A diagnosis of breast cancer can be very frightening and many will have concerns about body image, self-esteem, sexuality and the impact on relationships. There can be significant financial impacts on the woman and her family and uncertainty over the future. Many women who have breast cancer, feel helpless and powerless. The psychological impact of … Continue reading The role of the Breast Care Nurse
In 2020, the Australian Institute of Health and Welfare estimates that a total of 19,998 Australian women and 170 Australian men will be diagnosed with breast cancer. That’s roughly 55 Australians who will receive a new diagnosis each day. The positive news is that most people survive breast cancer and go on to live long, … Continue reading Shining the spotlight on breast cancer
Hearing a friend or family member has been dealt a cancer diagnosis can mean you are struggling with your own emotional response, as well as wondering how you can effectively communicate and help that person. Both emotional and practical support can be a huge help for anyone newly diagnosed with cancer but sometimes it’s hard … Continue reading How can you help a newly diagnosed cancer patient?
In Australia, prostate cancer is the most commonly diagnosed cancer in men. Around 3,500 men die of prostate cancer each year, which is higher than the number of women dying of breast cancer.
St John of God Murdoch Hospital is the only hospital in Western Australia conducting a trial investigating a new combination of immune-based treatments to treat metastatic gastric and gastroesophageal junction cancer. Lead Investigator Professor Kynan Feeney says the study is testing the effectiveness, safety and tolerability of a combination of new immunotherapy drugs. “We are … Continue reading Trial treating stomach cancer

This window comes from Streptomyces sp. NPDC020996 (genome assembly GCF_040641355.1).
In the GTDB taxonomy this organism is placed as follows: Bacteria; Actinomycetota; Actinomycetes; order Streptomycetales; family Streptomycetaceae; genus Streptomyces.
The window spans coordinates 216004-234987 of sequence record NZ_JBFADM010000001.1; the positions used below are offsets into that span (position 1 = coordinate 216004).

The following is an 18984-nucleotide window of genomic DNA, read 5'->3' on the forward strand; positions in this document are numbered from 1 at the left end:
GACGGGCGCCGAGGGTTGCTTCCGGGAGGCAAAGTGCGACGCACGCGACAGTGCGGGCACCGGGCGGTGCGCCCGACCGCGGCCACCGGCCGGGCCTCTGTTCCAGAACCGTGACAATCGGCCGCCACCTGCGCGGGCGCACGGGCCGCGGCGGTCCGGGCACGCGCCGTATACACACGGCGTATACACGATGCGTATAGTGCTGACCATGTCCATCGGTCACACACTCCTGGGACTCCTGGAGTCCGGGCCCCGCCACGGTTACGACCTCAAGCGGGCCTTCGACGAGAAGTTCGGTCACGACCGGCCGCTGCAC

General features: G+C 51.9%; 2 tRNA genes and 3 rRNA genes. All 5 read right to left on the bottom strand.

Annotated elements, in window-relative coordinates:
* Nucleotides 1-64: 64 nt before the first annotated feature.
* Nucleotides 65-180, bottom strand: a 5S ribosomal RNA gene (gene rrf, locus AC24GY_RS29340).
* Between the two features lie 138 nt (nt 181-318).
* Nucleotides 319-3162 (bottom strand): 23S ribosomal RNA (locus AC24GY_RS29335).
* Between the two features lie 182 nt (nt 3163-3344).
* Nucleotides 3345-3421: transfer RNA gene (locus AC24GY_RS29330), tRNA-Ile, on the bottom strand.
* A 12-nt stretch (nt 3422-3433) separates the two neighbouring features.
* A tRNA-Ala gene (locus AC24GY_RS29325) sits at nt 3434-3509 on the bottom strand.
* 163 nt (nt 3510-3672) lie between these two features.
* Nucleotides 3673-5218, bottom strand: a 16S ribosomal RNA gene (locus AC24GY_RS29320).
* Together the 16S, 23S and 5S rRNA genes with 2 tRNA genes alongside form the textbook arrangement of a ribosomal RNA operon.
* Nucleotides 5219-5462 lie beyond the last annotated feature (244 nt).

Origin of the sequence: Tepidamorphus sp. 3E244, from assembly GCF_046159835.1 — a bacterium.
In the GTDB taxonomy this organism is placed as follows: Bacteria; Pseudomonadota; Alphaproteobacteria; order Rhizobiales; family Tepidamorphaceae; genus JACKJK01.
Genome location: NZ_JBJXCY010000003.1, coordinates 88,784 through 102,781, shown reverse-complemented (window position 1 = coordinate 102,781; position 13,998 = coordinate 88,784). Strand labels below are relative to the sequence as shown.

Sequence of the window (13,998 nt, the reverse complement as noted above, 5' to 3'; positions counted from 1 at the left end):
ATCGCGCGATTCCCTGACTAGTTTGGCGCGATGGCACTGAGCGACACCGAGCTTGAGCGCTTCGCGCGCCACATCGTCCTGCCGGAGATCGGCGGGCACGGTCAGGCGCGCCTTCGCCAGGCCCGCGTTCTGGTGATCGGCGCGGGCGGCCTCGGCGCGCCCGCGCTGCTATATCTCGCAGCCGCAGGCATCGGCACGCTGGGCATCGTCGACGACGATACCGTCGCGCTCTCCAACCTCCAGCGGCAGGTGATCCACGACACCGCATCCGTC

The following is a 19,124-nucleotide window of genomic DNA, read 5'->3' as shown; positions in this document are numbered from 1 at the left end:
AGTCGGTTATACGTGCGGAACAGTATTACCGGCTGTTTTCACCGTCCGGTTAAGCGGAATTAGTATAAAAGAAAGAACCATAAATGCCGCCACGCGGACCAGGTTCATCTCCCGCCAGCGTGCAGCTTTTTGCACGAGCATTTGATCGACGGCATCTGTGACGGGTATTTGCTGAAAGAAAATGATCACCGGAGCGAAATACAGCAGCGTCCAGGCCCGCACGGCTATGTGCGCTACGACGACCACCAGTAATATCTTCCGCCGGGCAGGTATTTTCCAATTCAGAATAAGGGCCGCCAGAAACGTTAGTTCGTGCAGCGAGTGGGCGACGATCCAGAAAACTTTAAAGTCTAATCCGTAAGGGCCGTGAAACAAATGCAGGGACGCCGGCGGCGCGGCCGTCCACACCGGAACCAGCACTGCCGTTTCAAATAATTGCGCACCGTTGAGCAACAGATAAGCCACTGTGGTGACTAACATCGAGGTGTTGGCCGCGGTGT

Professor Kynan Feeney from Oncology West says stomach cancer is comparatively uncommon in our community but we should be aware of its symptoms as it is a common cause of cancer death. “Abdominal pain, weight loss and black stools are associated with stomach cancer but they are also indicators of other issues such as ulcers … Continue reading Stomach cancer uncommon but often deadly
Pancreatic cancer is an abnormal growth of cells within the pancreas. It is a deadly condition with poor outcomes, and the number of people diagnosed across the country is ever increasing. Pancreatic cancer is the fourth-leading cause of cancer-related death in Australian men and the fifth-leading cause in women, with an overall five-year survival rate … Continue reading Pancreatic cancer: ‘A silent disease’
Lung cancer is the fifth most common cancer in WA; nine per cent of cancers in WA are cancer of the lung.¹ In 2014, there were approximately 800 deaths due to lung cancer in WA, and more than 1100 new cases. Although Australia’s rates of smoking are low when compared to the rest of the … Continue reading Lung Cancer – Not Always a Smoker’s Disease
Until recently, lung cancer diagnosis and determining a patient’s stage of cancer relied on CT and PET scans, as well as a biopsy, which often required an invasive operation. Interventional Pulmonologist Matt Salamonsen from Murdoch Chest says the introduction of Endobronchial Ultrasound (EBUS) has revolutionised the field of respiratory medicine. “EBUS is a non-surgical procedure … Continue reading Revolutionary Approach to Lung Cancer Diagnosis and Staging
Advances in cancer care have led to dramatic improvements in survival rates over the past three decades. Now more than 66 per cent of Australians with cancer survive more than five years. With these improvements in treatments, however, come challenges for people who live with complex and debilitating side effects from combinations of therapies and … Continue reading Videos To Support Patients Through Cancer Treatment